Since we meet for just a handful of times during the year, I like to make sure each lesson is jam-packed with different techniques and media. One of my favorite lessons to teach to Kindergarten is on robots. We discuss robots and their purposes and function in society. This project is great for exploring collage, texture, printmaking, and splatter painting.
When creating their robots, students first use metallic paint to imitate the texture of metal. They organize and lay out their pieces to form their robot. On the second day, students assemble and glue their robot to a brightly colored pieced of construction paper. Then they add more texture, using splattered paint. Then, they use small pieces of cardboard, wood, and marker lids to add details like they eyes, buttons, mouth, and other details.
I have always been inspired by the story of Alice’s Adventures in Wonderland by Lewis Carroll. Even more, still, in the illustrations of Sir John Tenniel within this whimsical tale. This inspiration led me to the whimsy of another great artist, Pablo Picasso. After seeing the Picasso Monsters created in Mrs. Picasso’s Art Room, I jumped on the opportunity with my fourth grade students. BrainPOP, as I have mentioned a few times, is a great resource to introduce an artist, art technique, or even make an interdisciplinary connection. These fabulous people have created a short video on Cubism and its origins.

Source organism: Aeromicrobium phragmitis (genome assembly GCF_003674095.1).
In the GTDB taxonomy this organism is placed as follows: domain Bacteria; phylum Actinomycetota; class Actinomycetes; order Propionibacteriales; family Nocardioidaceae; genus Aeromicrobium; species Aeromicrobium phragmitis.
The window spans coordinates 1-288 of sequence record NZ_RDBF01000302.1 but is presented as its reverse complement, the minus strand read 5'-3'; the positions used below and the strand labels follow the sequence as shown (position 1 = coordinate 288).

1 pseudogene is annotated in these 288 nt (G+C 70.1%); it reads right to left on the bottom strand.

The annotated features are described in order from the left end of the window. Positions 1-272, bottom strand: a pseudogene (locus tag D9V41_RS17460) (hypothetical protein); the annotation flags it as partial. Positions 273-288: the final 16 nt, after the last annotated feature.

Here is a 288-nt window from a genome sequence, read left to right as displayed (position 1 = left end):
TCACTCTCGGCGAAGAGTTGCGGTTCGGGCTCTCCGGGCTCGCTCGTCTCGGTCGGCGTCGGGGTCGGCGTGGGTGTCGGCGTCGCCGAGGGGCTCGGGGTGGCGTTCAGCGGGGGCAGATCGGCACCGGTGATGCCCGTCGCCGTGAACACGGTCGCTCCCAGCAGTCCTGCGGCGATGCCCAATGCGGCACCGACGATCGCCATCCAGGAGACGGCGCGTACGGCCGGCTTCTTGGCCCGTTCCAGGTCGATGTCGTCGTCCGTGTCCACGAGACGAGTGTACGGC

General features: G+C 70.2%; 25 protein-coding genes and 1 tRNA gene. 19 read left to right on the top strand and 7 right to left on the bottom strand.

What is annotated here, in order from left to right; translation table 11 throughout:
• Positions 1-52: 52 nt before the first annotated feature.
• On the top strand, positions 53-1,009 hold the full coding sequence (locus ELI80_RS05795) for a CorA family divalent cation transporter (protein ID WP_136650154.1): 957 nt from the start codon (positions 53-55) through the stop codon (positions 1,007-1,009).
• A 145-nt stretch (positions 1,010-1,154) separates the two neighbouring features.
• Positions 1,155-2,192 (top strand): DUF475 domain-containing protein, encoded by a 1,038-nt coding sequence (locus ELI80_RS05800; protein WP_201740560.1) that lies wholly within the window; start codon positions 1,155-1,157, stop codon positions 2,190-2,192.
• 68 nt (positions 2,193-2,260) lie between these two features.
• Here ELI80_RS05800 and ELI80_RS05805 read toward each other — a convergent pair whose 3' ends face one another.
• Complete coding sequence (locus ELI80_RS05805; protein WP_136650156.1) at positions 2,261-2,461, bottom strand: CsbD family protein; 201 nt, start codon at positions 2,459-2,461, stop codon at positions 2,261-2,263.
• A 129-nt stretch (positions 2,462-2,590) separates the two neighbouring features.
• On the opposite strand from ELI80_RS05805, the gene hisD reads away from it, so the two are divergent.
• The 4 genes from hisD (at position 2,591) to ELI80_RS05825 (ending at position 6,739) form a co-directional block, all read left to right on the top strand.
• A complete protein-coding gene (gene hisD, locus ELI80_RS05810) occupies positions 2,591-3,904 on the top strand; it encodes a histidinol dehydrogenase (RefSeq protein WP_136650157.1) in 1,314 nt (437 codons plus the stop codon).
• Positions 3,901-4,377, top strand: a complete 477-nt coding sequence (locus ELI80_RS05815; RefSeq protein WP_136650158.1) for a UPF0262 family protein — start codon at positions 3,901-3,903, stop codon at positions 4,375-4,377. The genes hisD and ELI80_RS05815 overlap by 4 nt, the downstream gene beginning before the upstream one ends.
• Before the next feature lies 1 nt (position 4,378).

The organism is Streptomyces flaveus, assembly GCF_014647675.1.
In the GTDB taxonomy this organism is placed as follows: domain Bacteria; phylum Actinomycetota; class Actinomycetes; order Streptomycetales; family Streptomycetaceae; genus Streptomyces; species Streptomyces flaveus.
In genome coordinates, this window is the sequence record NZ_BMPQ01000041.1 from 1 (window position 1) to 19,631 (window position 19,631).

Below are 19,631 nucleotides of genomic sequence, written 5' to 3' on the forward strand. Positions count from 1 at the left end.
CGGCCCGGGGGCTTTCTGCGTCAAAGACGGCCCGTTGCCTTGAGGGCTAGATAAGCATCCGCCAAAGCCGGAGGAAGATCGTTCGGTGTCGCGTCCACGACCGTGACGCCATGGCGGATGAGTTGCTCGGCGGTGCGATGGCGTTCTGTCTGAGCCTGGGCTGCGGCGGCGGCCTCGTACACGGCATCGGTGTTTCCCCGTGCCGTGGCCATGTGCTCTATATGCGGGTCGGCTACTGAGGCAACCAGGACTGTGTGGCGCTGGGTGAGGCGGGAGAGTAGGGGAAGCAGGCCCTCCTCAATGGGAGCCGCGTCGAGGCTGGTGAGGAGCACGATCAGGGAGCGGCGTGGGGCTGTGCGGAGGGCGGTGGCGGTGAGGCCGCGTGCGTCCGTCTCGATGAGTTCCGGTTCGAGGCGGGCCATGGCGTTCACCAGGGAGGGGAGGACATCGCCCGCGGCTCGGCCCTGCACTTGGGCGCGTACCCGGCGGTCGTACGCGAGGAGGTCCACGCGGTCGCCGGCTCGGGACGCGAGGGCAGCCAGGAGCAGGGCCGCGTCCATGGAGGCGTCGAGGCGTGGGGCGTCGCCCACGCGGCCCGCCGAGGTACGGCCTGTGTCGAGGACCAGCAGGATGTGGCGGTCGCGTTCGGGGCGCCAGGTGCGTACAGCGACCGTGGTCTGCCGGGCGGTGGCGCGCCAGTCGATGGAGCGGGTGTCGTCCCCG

After my students explore Cubism, they compare, contrast, and analyze the work of Picasso and Tenniel. We also discuss distortion, point of view, proportion, analogous colors, and portraiture. The students begin their collage by creating the cat face. We chose a set of analogous colors, and start on our way. The majority of the first day is spent on the construction of the head. On day two and three we create the body and tail, and add details (eyes, nose, etc). Finally, students use similar colors of gel markers to add patterns onto their collage. The last day is when they students weave paper to create their background and assemble their collage. To add a bit of “flash” I have students weave using metallic paper. This project is a wonderful chance to delve into literature and math through the lens of the visual arts.
What’s a great way to merge science connections into art? Plant life. In the early spring, my second grade students explore the characteristics of plants and flowers and the importance of photosynthesis. Students refine their manipulative skills as they create petals using brightly colored paper to create the petals. To kick it up a notch, students use gel markers to invent patterns onto their petals. I encourage the students to used analogous colors. Students then glue their petals in a radial fashion to the center of another piece of brightly colored construction paper. Next, student use orange or yellow paper to tear or cut and implement basic quilling techniques to curl and create the part of the flower integral for pollination. Students also add leaves by created a football shape and creasing the center. They glue three under the flower. Finally, student quill and curl the ends of the petals to create depth.